review: the last wish

The Last Wish by Andrzej Sapkowski (1993)

Because the book is always better than the movie, right? Or in this case, the television show. Well, I’m actually not so sure if that applies in the case of Netflix’s adaptation of The Witcher stories by Andrzej Sapkowski. I think I’ll need to read another book in this series before fully making up my mind where the question is concerned. And yet there is a lot of good stuff to love and enjoy in The Last Wish, which is a collection of short stories featuring Geralt of Rivia. I started here because everything I read on line said to start here. As I understand it, the six stories in this collection are the first stories chronologically, even though they were not published first. Being new to the books, I’d say The Last Wish is a good place to start. On a budget? I paid full price for my copy of the paperback edition of this book, but you can probably find a copy in your local used bookstore and there is an edition of the book available through my local library (they have it as an ebook, audiobook, and physical book). Just know that with Netflix’s recent series adaptation, these books will be hot commodities (all of the copies at my library are checked out!).

So you’ve watched The Witcher on Netflix and you think maybe you want to read the books? If that’s your motivation, then I think you’ll enjoy the stories in The Last Wish. There are six stories in the book, and all but one of those stories were turned into episodes of the Netflix series. If you’re interested, here’s a handy list of which story corresponds to which episode:

“The Witcher” = Betrayer Moon (episode 3)
“The Lesser Evil” = The End’s Beginning (episode 1)
“A Question of Price” = Of Banquets, Bastards, and Burials (episode 4)
“The Edge of the World” = Four Marks (episode 2)
“The Last Wish” = Bottled Appetites (episode 5)

Now if you’re only familiar with the Netflix adaptation (and this very much applies to me) then there’s some other information you might want to know before deciding whether or not to read the books. One, you’re not going to get a single glimpse of Ciri, as she doesn’t show up in any of the stories in The Last Wish. Two, if Yennefer’s story and her character arc are your favorite things about the Netflix series, then you need to know you’re not going to see any of that in The Last Wish. On the other hand, when we meet Yennefer in “The Last Wish” it already feels like we know her. Three, you will see Yaskier, the bard; however, in the stories, his name is Dandilion. Four, if you’re one of those viewers who wanted Geralt to have more screen time, then you’ll get what you want in The Last Wish, because the stories are more tightly focused on the witcher as he moves from place to place in search of monsters and payment for destroying them.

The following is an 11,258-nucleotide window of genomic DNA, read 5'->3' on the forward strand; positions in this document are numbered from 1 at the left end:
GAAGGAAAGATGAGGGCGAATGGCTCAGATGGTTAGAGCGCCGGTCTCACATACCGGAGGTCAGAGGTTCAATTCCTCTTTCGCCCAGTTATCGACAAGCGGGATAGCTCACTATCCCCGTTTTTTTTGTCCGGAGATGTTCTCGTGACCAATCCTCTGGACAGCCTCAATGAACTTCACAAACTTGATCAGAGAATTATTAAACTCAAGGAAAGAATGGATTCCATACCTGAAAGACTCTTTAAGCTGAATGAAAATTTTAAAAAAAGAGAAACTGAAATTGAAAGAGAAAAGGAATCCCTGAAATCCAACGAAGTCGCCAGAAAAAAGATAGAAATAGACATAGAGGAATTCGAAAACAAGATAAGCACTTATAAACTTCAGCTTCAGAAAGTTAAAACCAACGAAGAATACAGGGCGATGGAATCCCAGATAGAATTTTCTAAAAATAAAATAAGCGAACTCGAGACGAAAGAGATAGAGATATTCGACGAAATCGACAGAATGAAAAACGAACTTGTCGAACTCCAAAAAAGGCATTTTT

The stories are told by a third-person omnipotent narrator who mostly focuses on Geralt but occasionally focuses his gaze on other characters. Like the Netflix series, the stories in The Last Wish move back and forth in time, so you’ll have to pay as much attention to when things are happening while you’re reading as you did while watching the show. One thing that the stories have that the show doesn’t (yet?) is an ally for Geralt in the form of Nenneke, a priestess who gives him a safe haven and tries to heal his injuries. Prior to each of the stories is a short narrative titled “The Voice of Reason”. It is in these short narratives that we see what is going on with Geralt during his stay in Nenneke’s temple, filling in some of the gaps the stories leave wide open.

The main reason, at least in my opinion, to read the stories in The Last Wish is to gain greater context and insight that the Netflix series either chose not to portray or makes entirely too subtle (perhaps winking at viewers who have already read the stories). Not surprisingly, I felt this most acutely while reading “A Question of Price” and “The Last Wish” because both stories provide a lot of context the episodes are missing. Not to give any spoilers, but in “A Question of Price” you learn something important about Geralt that the show hasn’t yet revealed and in “The Last Wish” you get a little closer to understanding the third wish Geralt makes and how it binds him and Yennefer (and to answer the question I know you have, no, the exact words of Geralt’s wish aren’t given).

One of the reasons to stick with the Netflix series and not read the books is that the show does a much better job of representing women and showing their agency to control their own lives while at the same time portraying the ways in which women are forced to navigate patriarchal systems and societies. The series is made for a 21st century audience. In the books, there is much more of a patriarchal, gender-biased attitude toward women. Perhaps this simply makes the story collection a product of its time. Perhaps it’s a silent indictment of such attitudes, particularly given Geralt’s views on monsters and humans—namely, that sometimes the monsters he encounters show more humanity than the humans who would have them destroyed.

I wouldn’t have picked up The Last Wish on my own, but I will say I did enjoy reading the stories. The next book in the series (or at least, the next book all the lists say I should read next) is Sword of Destiny. It’s not yet on my bookshelf but it’s on my list of books to read.

Have you read The Last Wish? What did you think?

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